You're about to start hearing beaucoup talk in the coming weeks and months about lowering Louisiana's daily speckled trout limit. At 25 fish per angler per day, it's currently the most liberal limit in America -- by far -- and that makes some people uneasy. If you've ever returned to the dock with fewer specks than the Saints will have wins this year and watched four guys dump 100 on the cleaning table, you've probably felt a tinge of frustration and maybe even jealousy.
No one wants to die and go to hell, but most anglers probably will. With our constant lying and all, St. Peter isn’t likely to ignore all those black marks and let us waltz through the pearly gates. He’ll pull a handle, a trap door will open and we’ll find ourselves sliding down a chute to the nether regions of the spirit world. So we’ll have to learn to make the best of it. Unbeknownst to most on this side of mortality, hell offers fishing as a pastime for its occupants.
The Louisiana Wildlife and Fisheries Commission pushed the teal-season opener to the latest on the calendar it could legally be this season, and based on bag checks from five coastal wildlife management areas, the change in regulation paid dividends. Hunters at Atchafalaya Delta, Pointe aux Chenes, Salvador, Biloxi and Pass a Loutre WMAs averaged 1.5 teal each on Friday, the best opening day success since 2012. Last year's opener produced only 0.1 birds per hunter.
Muck Rack makes it simple to find people, tweets, or articles that mention any name, keyword, company, hashtag etc. We've compiled this guide to help you make the most of your search.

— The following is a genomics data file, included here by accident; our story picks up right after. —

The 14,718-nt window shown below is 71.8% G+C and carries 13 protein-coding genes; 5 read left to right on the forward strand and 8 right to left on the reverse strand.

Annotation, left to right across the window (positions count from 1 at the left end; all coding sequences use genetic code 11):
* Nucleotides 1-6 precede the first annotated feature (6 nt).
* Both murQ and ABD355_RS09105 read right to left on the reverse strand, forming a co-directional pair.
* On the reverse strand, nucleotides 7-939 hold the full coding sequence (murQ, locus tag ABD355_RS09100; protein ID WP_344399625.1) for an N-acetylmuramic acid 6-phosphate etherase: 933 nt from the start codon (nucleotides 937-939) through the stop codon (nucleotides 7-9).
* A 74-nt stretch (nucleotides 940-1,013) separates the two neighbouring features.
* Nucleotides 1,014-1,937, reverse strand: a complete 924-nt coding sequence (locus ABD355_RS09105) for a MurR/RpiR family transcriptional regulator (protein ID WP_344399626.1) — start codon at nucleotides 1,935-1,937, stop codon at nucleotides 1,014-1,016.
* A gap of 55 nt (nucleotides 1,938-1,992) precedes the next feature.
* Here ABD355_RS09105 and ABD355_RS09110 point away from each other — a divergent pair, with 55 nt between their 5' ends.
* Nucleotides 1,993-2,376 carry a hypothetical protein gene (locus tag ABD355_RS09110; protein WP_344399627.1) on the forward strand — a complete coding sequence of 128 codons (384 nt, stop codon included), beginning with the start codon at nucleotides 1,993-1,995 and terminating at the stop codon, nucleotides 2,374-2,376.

Selecting a term
Start searching tweets, articles from media outlets, articles mentioned in tweets, journalists'
names, titles and bios with some suggested searches:
Companies or Topics (e.g. iPhone, Microsoft)
Phrases (e.g. "cloud computing") — use quotes to keep the terms together
Twitter handles (e.g. @username) — returns those who have mentioned or replied to
Names (e.g. "David Pogue")
Hashtags (e.g. #sxsw, #london2012)
Bio details (e.g. vegan, Olympics, father)
Muck Rack's Advanced Search allows for many boolean operators.
Find results that mention multiple specified terms, use AND or
+. For example, ensure each result contains both Elon Musk and Mark Zuckerberg by
searching Obama AND Romney or Obama + Romney.
Use the operators OR or , to broaden your search when you'd like either of
multiple terms to appear in results. (This is the default behavior of our search when no operators
are used.) For example, search for democrat OR republican to find results that refer to
Democrats and/or Republicans.
Use NOT or - to subtract results from your search. For
example, searching Disney will yield results about the Walt Disney Company as well as Walt Disney
World Resort. To exclude mentions of Disney World, search for Disney -World or Disney
When using one of these operators with a phrase, enclose it in quotation marks. For example, you can
find results about smartphones excluding Apple's iPhone 4S by searching smartphone -"iPhone
Exact case matching or punctuation
If you're searching for a brand name or keyword that relies on specific punctuation marks or capitalization, you can
find results that match your exact query by adding matchcase: before the keyword you're searching for, like matchcase:E*TRADE .
Use parentheses to separate multiple
boolean phrases. For example, to find journalists talking about having fun in Disney World or
Disneyland, search for ("disney world" OR disneyland) AND fun.
An asterisk can be used to search for any variation of a root word truncated by the asterisk. For example, searching for admin* will return results for administrator, administration, administer, administered, etc.
A near operator is an AND operator where you can control the distance between the words. You can vary the distance the near operation uses by adding a forward slash and number (between 0-99) such as strawberries NEAR/10 "whipped cream", which means the strawberries must exist within 10 words of "whipped cream".